Internationalizing Media Research in Europe

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September 18, 2014 by newsgetting

Media research in Scandinavian countries is being internationalized, reflecting a Europe-wide trend towards publishing and working across national borders. The number of articles published in international journals by Nordic academics has doubled in the last ten years, according to a recent study by David Fernández-Quijada, a media analyst at the European Broadcasting Union. Fernández-Quijada analyzed the publication patterns of communication scholars from the five Nordic countries, by applying bibliometric techniques to over 500 articles published in international scientific journals from 2001 to 2010. He found that internationally published research articles had increased by 243 per cent during that period. Scandinavian academics predominantly co-authored research or collaborated with Anglo-Saxon scholars, particularly from North America. Fernández-Quijada describes the years between 2000 and 2010 as a “golden decade” for Scandinavian media research. His study was published in the journal Nordicom Review (Nr. 1/2014). If he had looked at other small European countries, such as Switzerland or Austria, Fernández-Quijada would have discovered similar evidence of international collaboration. These countries connect more easily with international partners. One particular researcher has pushed the Austrian and Swiss scientific communities to internationalize their research. Klaus Schönbach, currently working at the Northwestern University in Qatar, previously presided over a commission to evaluate Switzerland’s media research at the beginning of the century. Thereafter he was appointed by the University of Vienna, where he restructured the Department of Communications, and recruited excellent researchers from abroad. In Eastern Europe, including the Baltic states, the race to catch up in the field of media research has also led to a surge of internationalization. Polish researchers have contributed with their dignified journal: Central European Journal of Communication. This biannual journal provides a platform for researchers from neighboring countries. The geographical focus is widening, with American researchers among the authors in the most recent  edition. As a part of this push, media research has been reorienting over the last few years, with more joint research ventures at a European level. For example, Thomas Hanitzsch (University of Munich) and his fellow researchers are currently analyzing the culture of journalism across 21 countries. Researchers from 11 European and two Arabic countries, led by Susanne Fengler (University of Dortmund), have recently presented their report about media accountability, taking a closer look at how newsrooms reflect journalistic work and handle mistakes and audience complaints. The research team of Luigi Parcu (European University Institute, Florence) has started a long term project to analyze media pluralism in Europe. With such comparative work, “best practice” examples can be identified much more frequently, widening journalists’ horizons and providing professional orientation in a way that was completely unthinkable ten years ago. However, there is a downside. As most of the research results are published in English, it becomes more difficult to use them adequately outside the Anglo-Saxon world. This harks back to the middle ages, when scholars isolated themselves from the rest of the world by communicating in Latin among each other. English has become the lingua franca of communication sciences and media research. As a consequence it has become harder for media practitioners to access, and therefore benefit from, research results. It also means that researchers themselves are less able to differentiate linguistically, as they can no longer publish in their mother tongue. Thus, their scientific prose becomes even less digestable.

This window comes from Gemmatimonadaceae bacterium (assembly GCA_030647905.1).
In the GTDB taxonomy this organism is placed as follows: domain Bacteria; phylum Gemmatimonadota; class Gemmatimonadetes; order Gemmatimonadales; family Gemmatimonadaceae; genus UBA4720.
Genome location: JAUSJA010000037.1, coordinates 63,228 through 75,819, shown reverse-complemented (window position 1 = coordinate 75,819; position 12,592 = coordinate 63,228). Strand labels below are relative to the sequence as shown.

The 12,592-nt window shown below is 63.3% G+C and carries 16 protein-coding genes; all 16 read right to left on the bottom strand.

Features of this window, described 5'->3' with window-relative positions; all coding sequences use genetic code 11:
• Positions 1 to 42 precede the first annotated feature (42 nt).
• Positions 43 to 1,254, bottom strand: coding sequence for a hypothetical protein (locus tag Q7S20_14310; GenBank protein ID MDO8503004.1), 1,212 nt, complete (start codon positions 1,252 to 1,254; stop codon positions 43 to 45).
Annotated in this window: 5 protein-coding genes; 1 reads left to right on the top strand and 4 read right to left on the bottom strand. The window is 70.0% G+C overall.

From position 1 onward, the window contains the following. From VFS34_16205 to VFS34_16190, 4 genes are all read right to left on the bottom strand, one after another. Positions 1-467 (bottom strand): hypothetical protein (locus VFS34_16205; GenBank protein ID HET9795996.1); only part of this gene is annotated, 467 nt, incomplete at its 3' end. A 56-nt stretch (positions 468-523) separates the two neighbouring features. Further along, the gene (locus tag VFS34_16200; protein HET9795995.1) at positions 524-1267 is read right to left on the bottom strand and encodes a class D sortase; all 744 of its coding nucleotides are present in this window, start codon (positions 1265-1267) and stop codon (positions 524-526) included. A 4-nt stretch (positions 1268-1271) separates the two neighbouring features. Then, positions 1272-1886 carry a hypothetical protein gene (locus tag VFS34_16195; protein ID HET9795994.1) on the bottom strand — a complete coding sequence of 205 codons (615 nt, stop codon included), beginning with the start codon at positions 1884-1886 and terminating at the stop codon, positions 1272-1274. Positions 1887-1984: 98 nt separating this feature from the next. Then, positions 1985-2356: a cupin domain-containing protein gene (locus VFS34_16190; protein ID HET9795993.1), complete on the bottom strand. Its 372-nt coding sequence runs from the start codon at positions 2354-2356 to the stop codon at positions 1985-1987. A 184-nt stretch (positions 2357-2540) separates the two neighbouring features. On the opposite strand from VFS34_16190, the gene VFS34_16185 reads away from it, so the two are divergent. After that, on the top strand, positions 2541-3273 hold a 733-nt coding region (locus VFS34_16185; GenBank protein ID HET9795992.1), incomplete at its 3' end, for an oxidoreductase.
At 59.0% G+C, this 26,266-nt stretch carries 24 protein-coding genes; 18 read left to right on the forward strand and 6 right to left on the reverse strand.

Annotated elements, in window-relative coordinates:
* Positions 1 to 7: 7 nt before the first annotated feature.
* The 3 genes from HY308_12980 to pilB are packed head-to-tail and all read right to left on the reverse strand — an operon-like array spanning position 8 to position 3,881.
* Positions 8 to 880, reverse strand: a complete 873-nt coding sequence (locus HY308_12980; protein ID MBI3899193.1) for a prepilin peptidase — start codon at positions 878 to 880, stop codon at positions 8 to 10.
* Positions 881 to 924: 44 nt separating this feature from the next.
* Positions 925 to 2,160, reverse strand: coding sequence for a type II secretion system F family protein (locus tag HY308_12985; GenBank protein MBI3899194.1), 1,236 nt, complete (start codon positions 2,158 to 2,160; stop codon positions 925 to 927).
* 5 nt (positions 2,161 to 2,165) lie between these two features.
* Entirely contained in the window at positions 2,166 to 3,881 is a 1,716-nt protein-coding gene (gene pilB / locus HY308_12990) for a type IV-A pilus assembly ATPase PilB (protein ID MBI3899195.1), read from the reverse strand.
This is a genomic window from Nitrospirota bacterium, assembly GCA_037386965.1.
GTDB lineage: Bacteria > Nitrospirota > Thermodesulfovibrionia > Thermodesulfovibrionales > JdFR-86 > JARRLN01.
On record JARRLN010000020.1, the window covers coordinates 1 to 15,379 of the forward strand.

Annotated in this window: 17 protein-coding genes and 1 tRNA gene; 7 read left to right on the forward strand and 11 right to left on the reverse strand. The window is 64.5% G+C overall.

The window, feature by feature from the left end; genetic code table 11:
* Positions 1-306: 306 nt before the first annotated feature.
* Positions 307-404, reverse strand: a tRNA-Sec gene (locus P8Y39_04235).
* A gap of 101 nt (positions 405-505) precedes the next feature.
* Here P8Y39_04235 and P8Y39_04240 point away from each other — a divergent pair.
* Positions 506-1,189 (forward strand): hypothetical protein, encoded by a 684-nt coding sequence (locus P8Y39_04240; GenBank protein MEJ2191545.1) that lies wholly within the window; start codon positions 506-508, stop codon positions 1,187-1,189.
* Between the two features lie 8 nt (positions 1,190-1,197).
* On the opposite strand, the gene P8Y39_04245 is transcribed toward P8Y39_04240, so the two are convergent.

By Stephan Russ-Mohl (European Journalism Observatory)


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